Advocates for nature conservation and NATURA 2000

Perhaps the key role that NGOs have to play is as independent advocates for the aims of the Habitats and Birds Directives. While national and EU authorities are responsible for implementing NATURA 2000, they also must implement other policy which in some cases may conflict with the aims of and often override nature conservation.

NGOs have a key role to play in helping balance some of these pressures and ensuring that the best solution is found for nature conservation and development.

Site selection and designation

NGOs have played an important role in the biogeographic seminars at which proposed sites are reviewed and agreed with the European Commission. In many countries, NGOs have put together their own “shadow list” of NATURA 2000 sites, which they have used very effectively to address gaps of missing sites in government proposals.


Once the NATURA 2000 network is established in your country, you can help ensure that the nature values are not damaged by for example participating in and contributing to assessments of infrastructure and other projects and their possible impacts on the sites.

Projects that are likely to affect NATURA 2000 species or habitats must undergo a special assessment according to Article 6 of the Habitats Directive. While these assessments must involve relevant national authorities responsible for nature conservation, they do not require a process of public consultation. However, by bringing technical expertise, NGOs and individuals may be able to provide input to formal assessment procedures. Further, where there is a disagreement with the results of an official NATURA 2000 assessment, it can be argued before national courts and the European Commission, especially where priority habitats and species are concerned.

Official complaints

One important tool available to NGOs is the possibility to submit an official complaint to the European Commission. The European Commission can take – and has taken – EU Member States to the European Court of Justice on the basis of complaints from NGOs and others, and can apply pressure on governments to take action in the interim.

Keep in mind in submitting a complaint that it must concern a specific breach of EU law by a MemberState – make sure that this is clearly stated.

EU Financing

EU funding programmes provide a good opportunity for supporting sustainable development and nature conservation. But it is up to each MemberState to define the use of these funds. Poorly designed and targeted funding programmes can result in significant harm to the environment. NGOs can support national authorities in preparing these funding programmes by participating actively in the programming process – ensuring that potential threats to nature are limited, while maximising positive use of funding opportunities for nature conservation.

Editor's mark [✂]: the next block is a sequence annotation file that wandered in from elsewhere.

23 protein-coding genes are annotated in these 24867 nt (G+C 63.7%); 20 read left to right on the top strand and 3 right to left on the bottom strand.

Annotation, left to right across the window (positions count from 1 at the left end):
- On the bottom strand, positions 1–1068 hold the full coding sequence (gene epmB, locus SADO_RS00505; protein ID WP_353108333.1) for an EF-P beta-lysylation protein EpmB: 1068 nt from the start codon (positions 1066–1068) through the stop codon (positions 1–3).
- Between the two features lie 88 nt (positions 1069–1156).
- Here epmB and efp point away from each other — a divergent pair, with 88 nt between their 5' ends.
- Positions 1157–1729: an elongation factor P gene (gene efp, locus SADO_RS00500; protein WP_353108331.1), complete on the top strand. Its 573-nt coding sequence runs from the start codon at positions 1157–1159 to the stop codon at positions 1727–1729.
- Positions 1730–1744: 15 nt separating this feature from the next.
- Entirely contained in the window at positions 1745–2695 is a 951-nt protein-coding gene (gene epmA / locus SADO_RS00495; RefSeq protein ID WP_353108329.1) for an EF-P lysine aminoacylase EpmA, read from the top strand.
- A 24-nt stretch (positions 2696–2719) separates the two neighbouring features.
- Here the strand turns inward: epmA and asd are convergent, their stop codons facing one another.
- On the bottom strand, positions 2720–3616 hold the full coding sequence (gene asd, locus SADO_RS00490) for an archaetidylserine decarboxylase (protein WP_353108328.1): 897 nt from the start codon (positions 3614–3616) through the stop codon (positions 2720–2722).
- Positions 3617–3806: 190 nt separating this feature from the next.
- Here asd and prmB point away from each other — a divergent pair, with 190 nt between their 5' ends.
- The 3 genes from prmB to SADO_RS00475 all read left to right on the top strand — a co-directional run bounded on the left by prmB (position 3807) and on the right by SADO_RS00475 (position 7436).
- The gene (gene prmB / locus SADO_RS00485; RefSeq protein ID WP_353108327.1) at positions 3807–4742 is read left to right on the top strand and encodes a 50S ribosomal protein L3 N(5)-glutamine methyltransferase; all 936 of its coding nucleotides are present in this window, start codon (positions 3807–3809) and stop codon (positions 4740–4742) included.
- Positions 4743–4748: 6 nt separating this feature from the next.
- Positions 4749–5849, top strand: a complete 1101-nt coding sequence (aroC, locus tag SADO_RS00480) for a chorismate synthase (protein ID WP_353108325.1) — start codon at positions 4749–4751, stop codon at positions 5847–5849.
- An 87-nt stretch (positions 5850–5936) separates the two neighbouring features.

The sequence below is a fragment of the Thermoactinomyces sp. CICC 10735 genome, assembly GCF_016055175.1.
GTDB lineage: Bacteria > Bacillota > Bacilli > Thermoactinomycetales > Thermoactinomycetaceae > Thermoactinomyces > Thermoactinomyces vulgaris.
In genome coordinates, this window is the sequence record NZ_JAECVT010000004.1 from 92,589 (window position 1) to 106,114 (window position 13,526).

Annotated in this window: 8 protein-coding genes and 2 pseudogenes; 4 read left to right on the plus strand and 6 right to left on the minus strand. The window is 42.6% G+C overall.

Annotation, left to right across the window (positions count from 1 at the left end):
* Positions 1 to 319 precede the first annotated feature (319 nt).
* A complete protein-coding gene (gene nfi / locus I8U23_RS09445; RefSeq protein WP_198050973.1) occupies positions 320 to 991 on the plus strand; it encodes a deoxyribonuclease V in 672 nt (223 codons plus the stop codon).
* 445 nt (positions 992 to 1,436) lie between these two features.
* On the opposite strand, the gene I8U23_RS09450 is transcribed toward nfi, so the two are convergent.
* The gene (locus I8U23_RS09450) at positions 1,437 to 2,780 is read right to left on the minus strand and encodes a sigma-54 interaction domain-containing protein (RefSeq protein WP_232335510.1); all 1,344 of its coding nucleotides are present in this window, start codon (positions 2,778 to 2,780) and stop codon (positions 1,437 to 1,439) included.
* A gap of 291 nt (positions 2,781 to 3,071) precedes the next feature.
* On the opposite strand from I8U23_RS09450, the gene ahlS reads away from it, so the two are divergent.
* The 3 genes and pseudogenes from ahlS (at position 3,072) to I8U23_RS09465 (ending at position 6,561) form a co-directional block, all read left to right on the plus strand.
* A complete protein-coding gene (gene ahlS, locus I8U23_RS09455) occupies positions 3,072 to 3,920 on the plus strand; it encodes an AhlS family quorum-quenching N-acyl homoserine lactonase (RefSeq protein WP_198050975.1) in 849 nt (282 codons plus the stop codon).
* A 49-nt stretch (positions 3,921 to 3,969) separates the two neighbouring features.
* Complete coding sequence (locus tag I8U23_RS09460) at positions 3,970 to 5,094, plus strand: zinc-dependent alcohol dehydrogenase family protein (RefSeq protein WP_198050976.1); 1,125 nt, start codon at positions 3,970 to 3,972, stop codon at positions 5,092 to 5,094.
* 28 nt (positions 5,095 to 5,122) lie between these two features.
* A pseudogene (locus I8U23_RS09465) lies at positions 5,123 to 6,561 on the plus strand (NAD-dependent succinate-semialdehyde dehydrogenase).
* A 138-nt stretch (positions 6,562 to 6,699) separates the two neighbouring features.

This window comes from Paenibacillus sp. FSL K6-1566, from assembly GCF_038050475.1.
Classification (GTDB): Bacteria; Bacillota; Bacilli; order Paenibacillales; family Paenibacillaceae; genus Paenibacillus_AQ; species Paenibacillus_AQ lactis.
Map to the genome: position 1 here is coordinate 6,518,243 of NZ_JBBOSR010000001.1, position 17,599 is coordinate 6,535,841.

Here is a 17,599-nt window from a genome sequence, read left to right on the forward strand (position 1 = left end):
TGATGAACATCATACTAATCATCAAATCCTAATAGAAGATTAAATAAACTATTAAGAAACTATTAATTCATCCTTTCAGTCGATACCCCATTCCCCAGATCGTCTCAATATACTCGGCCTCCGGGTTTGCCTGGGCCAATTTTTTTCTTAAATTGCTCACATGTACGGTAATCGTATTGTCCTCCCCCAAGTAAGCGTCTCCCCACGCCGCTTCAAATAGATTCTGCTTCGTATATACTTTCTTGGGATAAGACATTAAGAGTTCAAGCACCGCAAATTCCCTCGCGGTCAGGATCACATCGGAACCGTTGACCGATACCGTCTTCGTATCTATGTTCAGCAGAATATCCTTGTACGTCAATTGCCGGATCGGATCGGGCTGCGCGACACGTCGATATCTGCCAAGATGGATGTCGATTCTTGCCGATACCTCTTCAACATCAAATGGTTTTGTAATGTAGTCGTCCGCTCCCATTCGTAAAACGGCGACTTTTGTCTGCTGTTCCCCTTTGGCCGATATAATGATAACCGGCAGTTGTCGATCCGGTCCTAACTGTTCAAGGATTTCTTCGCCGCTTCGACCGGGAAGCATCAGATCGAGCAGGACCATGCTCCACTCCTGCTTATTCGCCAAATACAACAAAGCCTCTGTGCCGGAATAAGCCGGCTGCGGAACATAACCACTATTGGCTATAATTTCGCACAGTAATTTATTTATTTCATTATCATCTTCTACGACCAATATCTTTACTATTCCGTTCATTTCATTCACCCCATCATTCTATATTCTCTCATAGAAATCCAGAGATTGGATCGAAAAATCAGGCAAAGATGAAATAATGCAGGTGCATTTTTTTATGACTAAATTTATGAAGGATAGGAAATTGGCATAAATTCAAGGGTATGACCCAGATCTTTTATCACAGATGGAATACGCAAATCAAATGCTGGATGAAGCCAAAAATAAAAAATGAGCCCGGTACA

Providing support for implementation of NATURA 2000

NGOs can provide valuable support for authorities in preparing for and implementing of NATURA 2000. They have played a key role especially in the newest EU member states in supporting authorities with data collection and analysis for the identification of NATURA 2000 sites. They also have been active in providing technical support and training for relevant officials and stakeholders.

Experience from all countries has shown that informing the public and especially key stakeholders such as farmers, land owners, foresters and community leaders about NATURA 2000 in a timely fashion can avoid unnecessary misunderstandings and conflicts. Here NGOs have played a leading role with public awareness campaigns as well as targeted information.

Raising financial support

One role of NGOs is in helping raise financial and other support for implementation of NATURA 2000. Eligibility for EU and other funds varies – some can only be tapped by public authorities, while others may be only available to civil society organisations.

While many foundations focus their support on grassroots organisations, larger-scale public sector support in many cases can be so large and difficult to administer that they are practically not open to NGOs.

EU Funding for nature conservation and NATURA 2000

While implementing the NATURA 2000 network is first and foremost the responsibility of each of the EU member states, the EU has recognised the fact that Europe’s natural wealth is unevenly distributed and that some solidarity is needed in caring for these riches. There are therefore a number of potential funding sources related to NATURA 2000 contained within EU funding programmes in the current financial period (2007-13).

These funds will be further developed for the next financial period 2014-20 and will become available to Croatia following its accession to the European Union.

Funds relevant for NATURA 2000 and nature conservation for which NGOs can apply projects currently include: Financial Instrument for Environment (LIFE+), Rural Development funds, Regional Development funds, Fishery Funds and Instrument for Pre-Accession (IPA).

Whether or not these funds are in fact available for NATURA 2000 and nature conservation in each country depends to a considerable extent on programming for the funds that is done at national level. NGOs can help ensure that funding is not only available but also well targeted for the specific needs of nature conservation in their country by participating in and contributing to the programming for use of EU funds.


For further information read our brochure "NATURA 2000 and NGO in Croatia"